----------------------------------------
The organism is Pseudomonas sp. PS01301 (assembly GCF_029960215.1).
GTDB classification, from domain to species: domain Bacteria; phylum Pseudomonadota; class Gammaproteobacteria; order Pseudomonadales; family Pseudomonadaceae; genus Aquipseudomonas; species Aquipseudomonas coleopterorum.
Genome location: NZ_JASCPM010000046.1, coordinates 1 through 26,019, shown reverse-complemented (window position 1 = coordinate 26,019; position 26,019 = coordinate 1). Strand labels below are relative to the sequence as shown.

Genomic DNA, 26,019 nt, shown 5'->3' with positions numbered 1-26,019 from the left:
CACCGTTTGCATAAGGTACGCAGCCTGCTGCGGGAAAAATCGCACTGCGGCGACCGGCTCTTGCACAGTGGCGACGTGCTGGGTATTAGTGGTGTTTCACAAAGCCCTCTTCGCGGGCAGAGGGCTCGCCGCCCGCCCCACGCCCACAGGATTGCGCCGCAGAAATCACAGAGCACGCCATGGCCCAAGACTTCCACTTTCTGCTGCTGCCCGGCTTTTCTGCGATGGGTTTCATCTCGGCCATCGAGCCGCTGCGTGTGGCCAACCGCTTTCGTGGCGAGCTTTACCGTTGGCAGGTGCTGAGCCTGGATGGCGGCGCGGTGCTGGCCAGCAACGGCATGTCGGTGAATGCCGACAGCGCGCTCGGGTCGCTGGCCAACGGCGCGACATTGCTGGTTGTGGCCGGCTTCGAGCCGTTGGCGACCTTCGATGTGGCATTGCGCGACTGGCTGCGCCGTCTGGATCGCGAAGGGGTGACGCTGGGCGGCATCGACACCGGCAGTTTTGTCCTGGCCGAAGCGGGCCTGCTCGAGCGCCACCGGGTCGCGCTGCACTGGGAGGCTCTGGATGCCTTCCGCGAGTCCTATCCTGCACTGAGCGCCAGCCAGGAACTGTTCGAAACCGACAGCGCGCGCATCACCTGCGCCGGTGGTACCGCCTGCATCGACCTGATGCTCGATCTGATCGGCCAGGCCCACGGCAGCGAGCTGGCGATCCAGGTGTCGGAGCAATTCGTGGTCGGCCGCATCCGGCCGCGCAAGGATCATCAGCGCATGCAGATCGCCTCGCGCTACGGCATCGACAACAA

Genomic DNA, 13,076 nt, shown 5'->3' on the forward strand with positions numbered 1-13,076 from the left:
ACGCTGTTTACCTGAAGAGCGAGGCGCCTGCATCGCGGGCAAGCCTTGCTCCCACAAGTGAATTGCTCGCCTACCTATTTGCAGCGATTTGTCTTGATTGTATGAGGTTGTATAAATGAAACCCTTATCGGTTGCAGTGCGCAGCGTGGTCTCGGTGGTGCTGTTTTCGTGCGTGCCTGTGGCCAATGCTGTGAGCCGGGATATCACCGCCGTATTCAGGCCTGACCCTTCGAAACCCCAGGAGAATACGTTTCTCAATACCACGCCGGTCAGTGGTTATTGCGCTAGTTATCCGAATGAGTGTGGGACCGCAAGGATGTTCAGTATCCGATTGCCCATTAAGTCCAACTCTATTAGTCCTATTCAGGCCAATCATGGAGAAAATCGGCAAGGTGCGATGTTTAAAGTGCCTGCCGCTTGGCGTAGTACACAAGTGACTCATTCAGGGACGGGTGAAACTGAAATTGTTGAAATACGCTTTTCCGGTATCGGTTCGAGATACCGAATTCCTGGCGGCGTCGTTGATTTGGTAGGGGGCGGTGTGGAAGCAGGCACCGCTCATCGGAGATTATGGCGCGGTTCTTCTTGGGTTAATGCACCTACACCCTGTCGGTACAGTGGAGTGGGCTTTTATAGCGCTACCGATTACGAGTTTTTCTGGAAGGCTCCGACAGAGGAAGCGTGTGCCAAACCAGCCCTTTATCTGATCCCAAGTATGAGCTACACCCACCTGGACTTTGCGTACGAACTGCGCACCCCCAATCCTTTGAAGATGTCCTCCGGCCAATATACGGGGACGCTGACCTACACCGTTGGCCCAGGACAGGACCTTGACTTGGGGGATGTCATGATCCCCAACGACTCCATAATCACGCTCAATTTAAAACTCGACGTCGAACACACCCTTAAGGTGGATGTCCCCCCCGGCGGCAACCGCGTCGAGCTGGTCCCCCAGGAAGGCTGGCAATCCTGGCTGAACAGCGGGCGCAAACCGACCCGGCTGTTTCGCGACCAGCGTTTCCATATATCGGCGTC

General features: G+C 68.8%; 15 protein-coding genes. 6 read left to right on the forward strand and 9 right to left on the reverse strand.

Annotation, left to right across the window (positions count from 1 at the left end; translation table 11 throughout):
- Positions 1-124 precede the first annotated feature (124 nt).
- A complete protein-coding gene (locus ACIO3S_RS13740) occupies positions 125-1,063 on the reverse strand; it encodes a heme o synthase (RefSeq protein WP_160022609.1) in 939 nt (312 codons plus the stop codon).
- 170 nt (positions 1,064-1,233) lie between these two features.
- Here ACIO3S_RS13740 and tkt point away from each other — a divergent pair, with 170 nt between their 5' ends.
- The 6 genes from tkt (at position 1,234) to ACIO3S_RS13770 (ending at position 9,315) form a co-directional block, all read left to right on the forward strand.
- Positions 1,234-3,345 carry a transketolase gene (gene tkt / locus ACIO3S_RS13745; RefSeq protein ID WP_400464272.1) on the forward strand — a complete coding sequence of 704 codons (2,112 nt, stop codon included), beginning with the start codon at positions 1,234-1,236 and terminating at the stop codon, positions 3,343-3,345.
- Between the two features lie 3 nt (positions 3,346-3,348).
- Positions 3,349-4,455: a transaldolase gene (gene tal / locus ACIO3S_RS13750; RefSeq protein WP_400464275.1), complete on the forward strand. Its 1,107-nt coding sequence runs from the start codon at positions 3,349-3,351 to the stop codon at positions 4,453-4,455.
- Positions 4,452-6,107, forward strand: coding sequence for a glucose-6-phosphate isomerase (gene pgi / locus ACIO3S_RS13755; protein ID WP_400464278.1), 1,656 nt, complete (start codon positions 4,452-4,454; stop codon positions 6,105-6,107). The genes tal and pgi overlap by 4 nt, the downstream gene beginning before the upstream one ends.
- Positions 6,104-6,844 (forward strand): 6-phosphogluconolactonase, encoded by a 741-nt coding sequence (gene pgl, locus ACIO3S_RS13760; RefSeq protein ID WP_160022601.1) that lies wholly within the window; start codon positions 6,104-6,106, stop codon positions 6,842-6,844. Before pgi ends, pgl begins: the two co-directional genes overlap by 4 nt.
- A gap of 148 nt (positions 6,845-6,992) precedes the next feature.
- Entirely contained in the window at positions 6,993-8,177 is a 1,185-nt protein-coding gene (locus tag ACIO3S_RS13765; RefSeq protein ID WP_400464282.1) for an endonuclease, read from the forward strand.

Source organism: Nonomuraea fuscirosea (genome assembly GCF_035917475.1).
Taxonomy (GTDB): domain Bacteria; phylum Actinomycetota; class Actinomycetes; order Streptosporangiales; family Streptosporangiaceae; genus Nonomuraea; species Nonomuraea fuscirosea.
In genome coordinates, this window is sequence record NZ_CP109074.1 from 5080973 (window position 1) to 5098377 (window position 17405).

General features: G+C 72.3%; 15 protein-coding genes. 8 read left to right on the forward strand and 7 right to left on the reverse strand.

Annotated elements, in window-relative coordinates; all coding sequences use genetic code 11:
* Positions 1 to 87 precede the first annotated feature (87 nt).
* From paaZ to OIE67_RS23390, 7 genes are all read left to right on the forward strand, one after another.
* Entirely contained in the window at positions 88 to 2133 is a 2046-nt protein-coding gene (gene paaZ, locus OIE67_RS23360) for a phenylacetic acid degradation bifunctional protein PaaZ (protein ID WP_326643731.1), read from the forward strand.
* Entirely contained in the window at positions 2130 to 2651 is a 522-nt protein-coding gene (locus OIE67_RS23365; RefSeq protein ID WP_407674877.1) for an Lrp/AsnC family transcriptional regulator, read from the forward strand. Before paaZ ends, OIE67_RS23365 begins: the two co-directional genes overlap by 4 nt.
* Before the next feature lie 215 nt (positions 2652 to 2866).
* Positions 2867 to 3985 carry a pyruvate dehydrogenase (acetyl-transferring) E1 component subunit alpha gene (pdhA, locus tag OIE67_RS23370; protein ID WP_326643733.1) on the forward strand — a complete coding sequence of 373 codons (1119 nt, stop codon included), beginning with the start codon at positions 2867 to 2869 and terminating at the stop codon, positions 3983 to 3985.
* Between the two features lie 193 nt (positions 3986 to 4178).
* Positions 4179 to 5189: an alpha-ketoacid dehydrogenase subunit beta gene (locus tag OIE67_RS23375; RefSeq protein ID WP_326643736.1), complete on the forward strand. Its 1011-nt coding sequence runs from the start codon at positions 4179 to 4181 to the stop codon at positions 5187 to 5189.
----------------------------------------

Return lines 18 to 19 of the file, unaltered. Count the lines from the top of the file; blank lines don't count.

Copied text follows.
- Positions 4,452-6,107, forward strand: coding sequence for a glucose-6-phosphate isomerase (gene pgi / locus ACIO3S_RS13755; protein ID WP_400464278.1), 1,656 nt, complete (start codon positions 4,452-4,454; stop codon positions 6,105-6,107). The genes tal and pgi overlap by 4 nt, the downstream gene beginning before the upstream one ends.
- Positions 6,104-6,844 (forward strand): 6-phosphogluconolactonase, encoded by a 741-nt coding sequence (gene pgl, locus ACIO3S_RS13760; RefSeq protein ID WP_160022601.1) that lies wholly within the window; start codon positions 6,104-6,106, stop codon positions 6,842-6,844. Before pgi ends, pgl begins: the two co-directional genes overlap by 4 nt.